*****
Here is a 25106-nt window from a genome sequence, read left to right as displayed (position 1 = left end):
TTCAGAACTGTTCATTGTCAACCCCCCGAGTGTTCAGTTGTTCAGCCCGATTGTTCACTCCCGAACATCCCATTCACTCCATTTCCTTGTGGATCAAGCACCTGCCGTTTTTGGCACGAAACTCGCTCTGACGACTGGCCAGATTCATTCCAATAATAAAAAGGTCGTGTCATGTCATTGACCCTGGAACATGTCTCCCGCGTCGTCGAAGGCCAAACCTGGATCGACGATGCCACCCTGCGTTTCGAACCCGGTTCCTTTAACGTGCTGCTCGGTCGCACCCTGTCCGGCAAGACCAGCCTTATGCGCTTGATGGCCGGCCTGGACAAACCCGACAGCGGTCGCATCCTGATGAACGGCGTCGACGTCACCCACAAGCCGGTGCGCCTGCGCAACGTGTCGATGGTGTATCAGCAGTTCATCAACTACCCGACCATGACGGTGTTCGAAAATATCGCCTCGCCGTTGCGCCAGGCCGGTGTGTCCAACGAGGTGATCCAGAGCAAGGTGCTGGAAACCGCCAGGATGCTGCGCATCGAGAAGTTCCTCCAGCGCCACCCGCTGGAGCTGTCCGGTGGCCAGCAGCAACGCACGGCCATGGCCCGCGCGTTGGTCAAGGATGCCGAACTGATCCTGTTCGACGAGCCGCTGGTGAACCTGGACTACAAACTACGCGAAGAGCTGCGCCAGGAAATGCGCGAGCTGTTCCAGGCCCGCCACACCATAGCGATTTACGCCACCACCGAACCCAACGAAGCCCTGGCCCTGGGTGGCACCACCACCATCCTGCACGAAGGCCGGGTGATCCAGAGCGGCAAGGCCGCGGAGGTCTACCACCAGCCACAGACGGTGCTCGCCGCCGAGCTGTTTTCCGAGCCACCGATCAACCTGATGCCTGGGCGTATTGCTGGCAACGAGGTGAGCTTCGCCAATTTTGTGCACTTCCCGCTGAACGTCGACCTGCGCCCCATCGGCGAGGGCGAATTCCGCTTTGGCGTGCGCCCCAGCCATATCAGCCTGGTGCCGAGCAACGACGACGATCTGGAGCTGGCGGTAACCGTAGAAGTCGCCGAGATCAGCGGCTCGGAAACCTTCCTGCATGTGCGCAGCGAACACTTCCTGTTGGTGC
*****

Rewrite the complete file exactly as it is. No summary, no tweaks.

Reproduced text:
Here is a 25106-nt window from a genome sequence, read left to right as displayed (position 1 = left end):
TTCAGAACTGTTCATTGTCAACCCCCCGAGTGTTCAGTTGTTCAGCCCGATTGTTCACTCCCGAACATCCCATTCACTCCATTTCCTTGTGGATCAAGCACCTGCCGTTTTTGGCACGAAACTCGCTCTGACGACTGGCCAGATTCATTCCAATAATAAAAAGGTCGTGTCATGTCATTGACCCTGGAACATGTCTCCCGCGTCGTCGAAGGCCAAACCTGGATCGACGATGCCACCCTGCGTTTCGAACCCGGTTCCTTTAACGTGCTGCTCGGTCGCACCCTGTCCGGCAAGACCAGCCTTATGCGCTTGATGGCCGGCCTGGACAAACCCGACAGCGGTCGCATCCTGATGAACGGCGTCGACGTCACCCACAAGCCGGTGCGCCTGCGCAACGTGTCGATGGTGTATCAGCAGTTCATCAACTACCCGACCATGACGGTGTTCGAAAATATCGCCTCGCCGTTGCGCCAGGCCGGTGTGTCCAACGAGGTGATCCAGAGCAAGGTGCTGGAAACCGCCAGGATGCTGCGCATCGAGAAGTTCCTCCAGCGCCACCCGCTGGAGCTGTCCGGTGGCCAGCAGCAACGCACGGCCATGGCCCGCGCGTTGGTCAAGGATGCCGAACTGATCCTGTTCGACGAGCCGCTGGTGAACCTGGACTACAAACTACGCGAAGAGCTGCGCCAGGAAATGCGCGAGCTGTTCCAGGCCCGCCACACCATAGCGATTTACGCCACCACCGAACCCAACGAAGCCCTGGCCCTGGGTGGCACCACCACCATCCTGCACGAAGGCCGGGTGATCCAGAGCGGCAAGGCCGCGGAGGTCTACCACCAGCCACAGACGGTGCTCGCCGCCGAGCTGTTTTCCGAGCCACCGATCAACCTGATGCCTGGGCGTATTGCTGGCAACGAGGTGAGCTTCGCCAATTTTGTGCACTTCCCGCTGAACGTCGACCTGCGCCCCATCGGCGAGGGCGAATTCCGCTTTGGCGTGCGCCCCAGCCATATCAGCCTGGTGCCGAGCAACGACGACGATCTGGAGCTGGCGGTAACCGTAGAAGTCGCCGAGATCAGCGGCTCGGAAACCTTCCTGCATGTGCGCAGCGAACACTTCCTGTTGGTGC